This Circus Baboon Spent 17 Years Alone. Then, Fate Led Him To His SoulmateAshley Maisano
Tilin the Baboon has lived a sad and stressful life in the circus for the past 17 years. When he wasnât in the ring being forced to perform tricks, he was locked in a tiny cage by himself in Bolivia. Thankfully, Tilin was finally confiscated from the circus in September of 2010 and brought to a sanctuary.
His rescuers were Animal Defenders International (ADI), an organization that helped bring about the 2009 ban on wild animals in Bolivian circuses. They found him living next to lions with a chain around his neck. He had no other primate friend to keep him company. But his new life at Lakeview Monkey Sanctuary began the second they cut that tight, heavy chain from his neck.
When he first arrived at the sanctuary, he was in bad shape. He was deprived of exercise and the ability to move around for many years, so he was extremely week and couldnât move around on his legs on his own. Despite his horrific past, he was still extremely friendly and his spirit still shined.
To get Tilin used to the staff at the sanctuary, they took turns reading out loud to him so he could feel comfortable with their presence and voices. They fed him a proper diet which helped to eventually get him back to full strength.
Being in a tiny cage and being forced to perform tricks for his whole life had really put a mental strain on him. âTilin would spin repeatedly in a corner replicating the behaviors he had used to relieve his past boredom and stress,â James Shaw, founder of the sanctuary, told The Dodo. âThankfully, after time, this has stopped and he is now calm and relaxed.â
Being forced to perform and living in a tiny cage were obviously horrible for Tilin, but what they believe to be worst of all, is that he hadnât known companionship for his whole life. “When we think how long he was living his solitary life, we think what has happened to us as humans during those 17 years; the places we’ve been, the people we’ve met, the births, deaths and loves that we’ve all experienced,” Shaw told The Dodo. “For Tilin, his days were always the same. This, we wanted to remedy as soon as possible.”
And they found the remedy. The Shaws learned of another baboon the same species as Tilin who was living with a German shepherd at a donkey sanctuary. The baboon, named Tina, was born at a captive breeding facility in Israel and ended up in the exotic pet trade. When she grew too big for her owners to handle, they gave her to the donkey sanctuary.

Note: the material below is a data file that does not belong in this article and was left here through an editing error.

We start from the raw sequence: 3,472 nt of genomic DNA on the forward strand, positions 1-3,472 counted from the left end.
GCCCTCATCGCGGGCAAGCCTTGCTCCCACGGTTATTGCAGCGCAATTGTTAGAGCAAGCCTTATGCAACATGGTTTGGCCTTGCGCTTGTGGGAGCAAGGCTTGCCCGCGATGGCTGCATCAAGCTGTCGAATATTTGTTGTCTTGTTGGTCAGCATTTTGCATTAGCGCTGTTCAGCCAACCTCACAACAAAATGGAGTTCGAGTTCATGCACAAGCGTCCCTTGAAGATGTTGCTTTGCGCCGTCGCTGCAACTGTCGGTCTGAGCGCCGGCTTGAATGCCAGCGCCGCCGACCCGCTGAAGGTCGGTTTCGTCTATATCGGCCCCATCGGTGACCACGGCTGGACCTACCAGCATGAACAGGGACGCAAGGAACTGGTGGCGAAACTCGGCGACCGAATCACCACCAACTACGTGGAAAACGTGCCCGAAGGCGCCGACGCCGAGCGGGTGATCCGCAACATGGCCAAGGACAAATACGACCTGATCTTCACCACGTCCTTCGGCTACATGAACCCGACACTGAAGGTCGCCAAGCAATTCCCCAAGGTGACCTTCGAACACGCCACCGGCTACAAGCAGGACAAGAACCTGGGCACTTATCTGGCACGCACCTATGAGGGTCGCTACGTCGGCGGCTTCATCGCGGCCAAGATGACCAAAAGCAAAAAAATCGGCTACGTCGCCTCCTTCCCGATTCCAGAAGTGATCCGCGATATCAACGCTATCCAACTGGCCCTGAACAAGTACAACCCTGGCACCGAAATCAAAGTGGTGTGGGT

They arranged for Tina to come to Lakeview to meet Tilin in June 2011. They introduced the two of them slowly by putting them next to each other with a wire barrier in between. Both of them sat up against the sides of their cages, and yearned to be closer to each other. So, they finally let them meet face-to-face.
âThe moment Tilin and Tina met, they were inseparable,â Shaw said. âThey ran to each other, embracing and vocalizing, then Tilin turned to us humans and, in no uncertain terms, threatened us to make us leave them alone. We spent the next few hours hiding behind the trees trying to monitor the situation in case anything happened. Every time Tilin spotted us, he told us off.â
“The moment Tilin and Tina met, they were inseparable,” Shaw said. “They ran to each other, embracing and vocalizing, then Tilin turned to us humans and, in no uncertain terms, threatened us to make us leave them alone. We spent the next few hours hiding behind the trees trying to monitor the situation in case anything happened. Every time Tilin spotted us, he told us off.”
Today, Tilin and Tina are still the best of friends. A bigger enclosure for them to live in together is in the works. These two monkeys deserve the best after their traumatic life, and they have definitely found that in each other!